July 1, 2017 at 11:05 am

    Here’s why … because approximately 45% of women who use oils in their vagina end up getting infections.

    http://www.nbcnews.com/health/health-news/some-popular-vaginal-products-linked-infections-study-finds-f1C8978663

    Your “expert” Dr. Opinion recommended using Coconut Oil (really bad idea) as opposed to water-based vaginal lubricants because she claims they contain Parabens (“and we know Parabens cause cancer” - that is not proven) and Glycerin … She’s presuming that all water-based vaginal lubricants contain Parabens and Glycerin which is clearly not true.  In short, she’s ill informed.

    The NIH study was using encapsulated coconut oil as a carrier for drug delivery … dramatically different that putting Coconut Oil in your vagina as a lubricant.

    Not all women have issues with using oils in the vaginal area, but approximately 50% do get infections from using oil-based products.  In developing a product for the market, an oil-based product is not a market risk I would take.

    Develop a glycerin and paragon-free lube and you address a much larger market segment with minimal issues.

  • markbroussard

    Member
    July 1, 2017 at 11:42 am

    Ask yourself a simple question:

    Does the vaginal cavity naturally contain oils?  No.

    Is the vaginal cavity a naturally aqueous environment?  Yes.

  • AVisotsky

    Member
    July 5, 2017 at 4:53 am

    Hi @MarkBroussard
    If you scroll after the doctor’s opinion there are also 10 other doctors who quoted on the same topic as well as 9 different articles cited. 
    I’d love to read the study you are quoting, do you happen to have a source handy for this data point “Not all women have issues with using oils in the vaginal area, but approximately 50% do get infections from using oil-based products”?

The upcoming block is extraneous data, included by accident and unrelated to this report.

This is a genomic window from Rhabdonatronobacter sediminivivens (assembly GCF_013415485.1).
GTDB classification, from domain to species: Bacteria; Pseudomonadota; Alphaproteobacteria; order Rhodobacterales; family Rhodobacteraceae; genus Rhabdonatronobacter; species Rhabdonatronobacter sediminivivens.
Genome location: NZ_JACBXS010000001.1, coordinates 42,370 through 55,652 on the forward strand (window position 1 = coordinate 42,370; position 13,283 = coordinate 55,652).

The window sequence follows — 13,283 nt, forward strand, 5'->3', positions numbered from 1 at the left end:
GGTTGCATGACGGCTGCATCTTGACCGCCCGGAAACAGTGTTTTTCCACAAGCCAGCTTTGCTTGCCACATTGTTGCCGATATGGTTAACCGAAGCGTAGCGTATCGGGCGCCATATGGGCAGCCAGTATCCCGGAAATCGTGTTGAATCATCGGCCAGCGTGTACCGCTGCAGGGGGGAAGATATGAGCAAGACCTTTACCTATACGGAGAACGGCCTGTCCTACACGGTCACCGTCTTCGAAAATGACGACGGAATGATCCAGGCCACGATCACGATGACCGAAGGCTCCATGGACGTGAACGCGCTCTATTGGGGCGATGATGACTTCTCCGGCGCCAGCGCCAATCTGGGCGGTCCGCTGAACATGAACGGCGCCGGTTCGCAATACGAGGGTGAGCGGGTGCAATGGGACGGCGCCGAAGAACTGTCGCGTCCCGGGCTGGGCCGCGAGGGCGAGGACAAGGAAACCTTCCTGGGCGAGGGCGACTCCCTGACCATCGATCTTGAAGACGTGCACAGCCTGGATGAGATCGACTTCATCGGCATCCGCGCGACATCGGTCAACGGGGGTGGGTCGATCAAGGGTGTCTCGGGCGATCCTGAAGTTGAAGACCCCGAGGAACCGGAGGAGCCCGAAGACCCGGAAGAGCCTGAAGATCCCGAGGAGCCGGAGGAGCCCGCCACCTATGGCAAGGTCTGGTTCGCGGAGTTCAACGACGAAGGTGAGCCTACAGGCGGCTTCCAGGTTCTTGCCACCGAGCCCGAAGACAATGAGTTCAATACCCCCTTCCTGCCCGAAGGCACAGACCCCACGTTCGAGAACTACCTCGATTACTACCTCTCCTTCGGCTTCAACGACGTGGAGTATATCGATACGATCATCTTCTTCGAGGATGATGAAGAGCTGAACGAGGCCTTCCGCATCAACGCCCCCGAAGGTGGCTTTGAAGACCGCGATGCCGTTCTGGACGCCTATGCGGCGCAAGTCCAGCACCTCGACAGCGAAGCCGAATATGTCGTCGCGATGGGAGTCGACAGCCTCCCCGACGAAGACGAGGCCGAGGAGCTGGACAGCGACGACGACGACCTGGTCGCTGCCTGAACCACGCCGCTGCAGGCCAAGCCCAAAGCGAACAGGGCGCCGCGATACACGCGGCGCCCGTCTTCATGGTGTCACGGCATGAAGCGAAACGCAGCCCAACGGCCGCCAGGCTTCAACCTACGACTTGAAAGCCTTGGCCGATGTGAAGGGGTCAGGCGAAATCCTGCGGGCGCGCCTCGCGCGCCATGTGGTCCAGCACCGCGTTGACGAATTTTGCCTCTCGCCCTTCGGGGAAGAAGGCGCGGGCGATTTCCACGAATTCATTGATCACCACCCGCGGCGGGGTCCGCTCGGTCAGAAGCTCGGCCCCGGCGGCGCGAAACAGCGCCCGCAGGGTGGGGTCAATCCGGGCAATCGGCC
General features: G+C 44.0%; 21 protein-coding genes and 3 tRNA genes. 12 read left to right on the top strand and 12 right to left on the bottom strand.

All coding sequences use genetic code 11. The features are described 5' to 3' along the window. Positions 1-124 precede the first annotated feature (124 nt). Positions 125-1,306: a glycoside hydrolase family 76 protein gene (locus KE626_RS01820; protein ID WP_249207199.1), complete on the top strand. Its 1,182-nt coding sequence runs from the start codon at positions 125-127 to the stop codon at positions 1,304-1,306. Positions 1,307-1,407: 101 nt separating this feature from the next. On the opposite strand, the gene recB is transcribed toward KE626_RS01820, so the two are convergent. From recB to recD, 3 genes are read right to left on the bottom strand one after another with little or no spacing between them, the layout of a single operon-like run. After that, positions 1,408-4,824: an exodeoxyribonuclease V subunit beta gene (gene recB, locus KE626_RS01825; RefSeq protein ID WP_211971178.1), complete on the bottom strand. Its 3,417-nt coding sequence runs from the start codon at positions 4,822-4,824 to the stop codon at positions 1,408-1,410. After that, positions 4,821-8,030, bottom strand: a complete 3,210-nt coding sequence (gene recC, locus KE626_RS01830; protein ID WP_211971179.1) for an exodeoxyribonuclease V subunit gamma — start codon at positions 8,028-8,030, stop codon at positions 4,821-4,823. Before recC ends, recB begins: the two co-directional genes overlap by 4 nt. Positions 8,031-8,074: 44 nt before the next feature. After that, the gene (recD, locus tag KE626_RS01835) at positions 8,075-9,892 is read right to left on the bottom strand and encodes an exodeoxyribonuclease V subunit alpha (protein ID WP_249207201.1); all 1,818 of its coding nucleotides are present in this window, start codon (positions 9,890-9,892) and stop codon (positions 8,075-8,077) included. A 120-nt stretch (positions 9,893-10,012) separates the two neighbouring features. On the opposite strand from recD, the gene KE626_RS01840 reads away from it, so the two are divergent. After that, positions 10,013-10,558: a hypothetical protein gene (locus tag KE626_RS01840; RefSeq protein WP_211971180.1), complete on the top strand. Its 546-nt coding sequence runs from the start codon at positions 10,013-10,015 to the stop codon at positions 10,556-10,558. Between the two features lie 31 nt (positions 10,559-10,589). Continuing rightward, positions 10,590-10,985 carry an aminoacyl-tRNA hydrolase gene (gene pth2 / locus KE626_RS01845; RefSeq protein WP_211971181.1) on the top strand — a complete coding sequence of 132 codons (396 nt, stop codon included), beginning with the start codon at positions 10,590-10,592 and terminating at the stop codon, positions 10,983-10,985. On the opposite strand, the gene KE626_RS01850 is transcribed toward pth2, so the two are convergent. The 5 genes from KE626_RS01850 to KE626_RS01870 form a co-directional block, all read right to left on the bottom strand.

I assume that it’s a different source that the article you pointed out, since it only says that petrolium jelly users had “Candida” detected, not that they had a candida overgrowth.


  • markbroussard

    Member
    July 5, 2017 at 2:22 pm

    Perhaps you missed this paragraph:

    And 44 percent of women who reported using intravaginal oils tested positive for Candida, the fungus that causes yeast infections, compared to 5 percent of women who did not use oils.

    On its website, the American College of Obstetricians and Gynecologists recommends that women who need lubricants during sexual activity use water soluble or silicone based products to prevent irritation or sensitivity; silicone-based products tend to be more slippery. ACOG also warns against using petroleum jelly, mineral oil or baby oil with condoms, since these products can cause the condom to break.

    When an “expert” completely ignores an entire class of product, water-based vaginal lubricants that do not contain parabens or glycerin, and instead recommends using oils … and, when those recommendations are counter to the ACOG recommendations, I just stop reading at that point.  BTW:  That “expert” was not a medical doctor, but a sex therapist trained in the psycho-emotional aspects of human sexuality.

  • Loretta

    Member
    July 19, 2023 at 9:54 am

    I don’t know if this a joke, but I hope it is. Made my morning. Thank you